Kirby Kahl also tested many of the sunscreens on this list. She spends much of her time outside and is heavily tattooed. UV rays break down tattoo ink, so she looks for sunscreens that offer the most protection.

After several years of testing sunscreens, we crafted this list of our top choices. We chose the sunscreens in this guide based on their SPF levels, their water- and sweat-resistance, and how safe they are for your skin and the environment. We also looked for sunscreen that was easy to apply and long-lasting.

All the sunscreens on this list offer broad-spectrum protection and are water resistant. They are also reef-friendly by Hawaii’s laws. We looked for mineral- and chemical-based sunscreens, as well as different-sized containers and different applications, from creams to face sticks to sprays. After extensive testing, we incorporated the best sunscreens we found for adults of all skin tones, genders, and ages.


Things to consider when buying sunscreen

best sunscreens

Chelsey Cook tests mineral-based sunscreens on Denali. Photo: Chelsey Cook


Sunscreens come in SPF options from 10 to 100, with higher numbers representing stronger protection. Dermatologists recommend sunscreen between 30 SPF and 50 SPF. Lower SPFs often advertise themselves as “tanning sunscreens,” and we don’t recommend them for outdoor use. Higher SPF sunscreens offer more protection, especially for activities involving water, snow, and sand, which reflect UV rays. However, the actual added protection between an SPF 50 sunscreen and an SPF 30 sunscreen is minimal.


Active ingredients in sunscreens are either chemicals or minerals. Mineral sunscreens provide safer, more natural protection, while chemical sunscreens often cost less and apply more easily. However, many of the chemicals may cause harmful effects on the environment and your health.

Sunscreens also come with a host of inactive ingredients. Some sunscreens include oils and extracts to help moisturize and soothe your skin.

Ease of application

Some sunscreens are easier to apply and blend in than others. Chemical-based sunscreens typically go on easily and rub in clear, while mineral-based sunscreens are thicker and may leave a white cast. Consider choosing chemical-based sunscreens for your daily-wear sunscreen, and using mineral sunscreen while hiking, backpacking, and skiing.

It’s recommended that sunscreen be reapplied every 2 hours. All the sunscreens on our list are also sweat- and water-resistant, which is an important factor to look for if you’re using sunscreen during outdoor activities.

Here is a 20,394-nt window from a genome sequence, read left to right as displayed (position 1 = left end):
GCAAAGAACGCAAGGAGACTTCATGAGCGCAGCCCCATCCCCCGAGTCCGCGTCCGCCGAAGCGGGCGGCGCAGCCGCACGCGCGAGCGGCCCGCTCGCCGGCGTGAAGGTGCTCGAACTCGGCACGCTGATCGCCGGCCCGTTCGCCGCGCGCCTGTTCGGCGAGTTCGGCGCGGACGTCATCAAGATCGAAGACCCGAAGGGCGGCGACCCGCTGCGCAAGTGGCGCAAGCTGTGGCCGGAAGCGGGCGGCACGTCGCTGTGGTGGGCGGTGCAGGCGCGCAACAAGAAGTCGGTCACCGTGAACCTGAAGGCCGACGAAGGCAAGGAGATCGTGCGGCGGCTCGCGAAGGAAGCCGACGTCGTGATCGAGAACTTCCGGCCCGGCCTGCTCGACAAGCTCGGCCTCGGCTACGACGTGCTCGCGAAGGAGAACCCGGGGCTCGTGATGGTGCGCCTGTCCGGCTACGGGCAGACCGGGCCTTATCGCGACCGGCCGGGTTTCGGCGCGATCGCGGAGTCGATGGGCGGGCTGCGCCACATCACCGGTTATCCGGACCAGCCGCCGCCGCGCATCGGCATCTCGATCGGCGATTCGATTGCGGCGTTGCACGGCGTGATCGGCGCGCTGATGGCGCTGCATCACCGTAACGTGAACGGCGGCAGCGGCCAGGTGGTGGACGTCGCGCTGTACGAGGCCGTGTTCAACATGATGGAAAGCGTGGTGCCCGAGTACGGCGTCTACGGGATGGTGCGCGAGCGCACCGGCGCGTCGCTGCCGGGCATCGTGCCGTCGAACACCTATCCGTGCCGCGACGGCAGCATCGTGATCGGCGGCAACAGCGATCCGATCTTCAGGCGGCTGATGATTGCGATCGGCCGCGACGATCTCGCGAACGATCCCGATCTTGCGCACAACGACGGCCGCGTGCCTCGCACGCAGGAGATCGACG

Good sunscreen should protect your skin and be healthy for both you and the environment. “Reef-friendly” and “reef-safe” are commonly used to describe sunscreen that is safe for the ocean, but they are not regulated labels. If you want to be sure you’re buying an environmentally friendly sunscreen, you’ll have to look at the active ingredients list.

Under Hawaii’s sunscreen laws, oxybenzone and octinoxate are banned because of their harmful impacts on marine environments, and none of the sunscreens on our list contain these chemicals. However, the Coral Reef Alliance also does not recommend octocrylene, which is in most chemical-based sunscreens. Octocrylene is thought to disrupt coral reproductive cycles, damage DNA, and exacerbate coral bleaching.

Mineral-based sunscreens, made primarily with zinc oxide, are generally reef-friendly.


Sunscreens come in all different-sized containers. Look at how much sunscreen you are getting, and how much you are paying for that amount in comparison to other brands. Buying in bulk can save money, but having a smaller container is useful for traveling or stashing in your backpack.

Frequently Asked Questions

man applying sunscreen on his arm

Should you wear sunscreen every day?

Yes, you should wear sunscreen every day to protect yourself from sun damage and skin cancer. Apply it in the morning and reapply throughout the day, even on cloudy days. Up to 80 percent of UV rays can penetrate through clouds.

Make sure to use more sunscreen and reapply more frequently when around sand, snow, and water as they amplify the effect of the sun.

How long does sunscreen last?

Sunscreen lasts for two hours or, if you have waterproof-resistant sunscreen, about 80 minutes after swimming or sweating. Reapply often, and double-check your sunscreen bottle to see if your specific product includes any additional information about how often to apply. Sunscreen also generally takes 15 minutes to bond with your skin after reapplication before it begins to work.

Is a higher SPF better?

Dermatologists recommend using a broad-spectrum sunscreen that is SPF 30 or above. However, SPF 50 offers only marginally better protection from UV than SPF 30. SPF 30 filters out about 97 percent of UV radiation, while SPF 50 filters out 98 percent, and SPF 100 filters out 99 percent.

What is the best sunscreen for your face?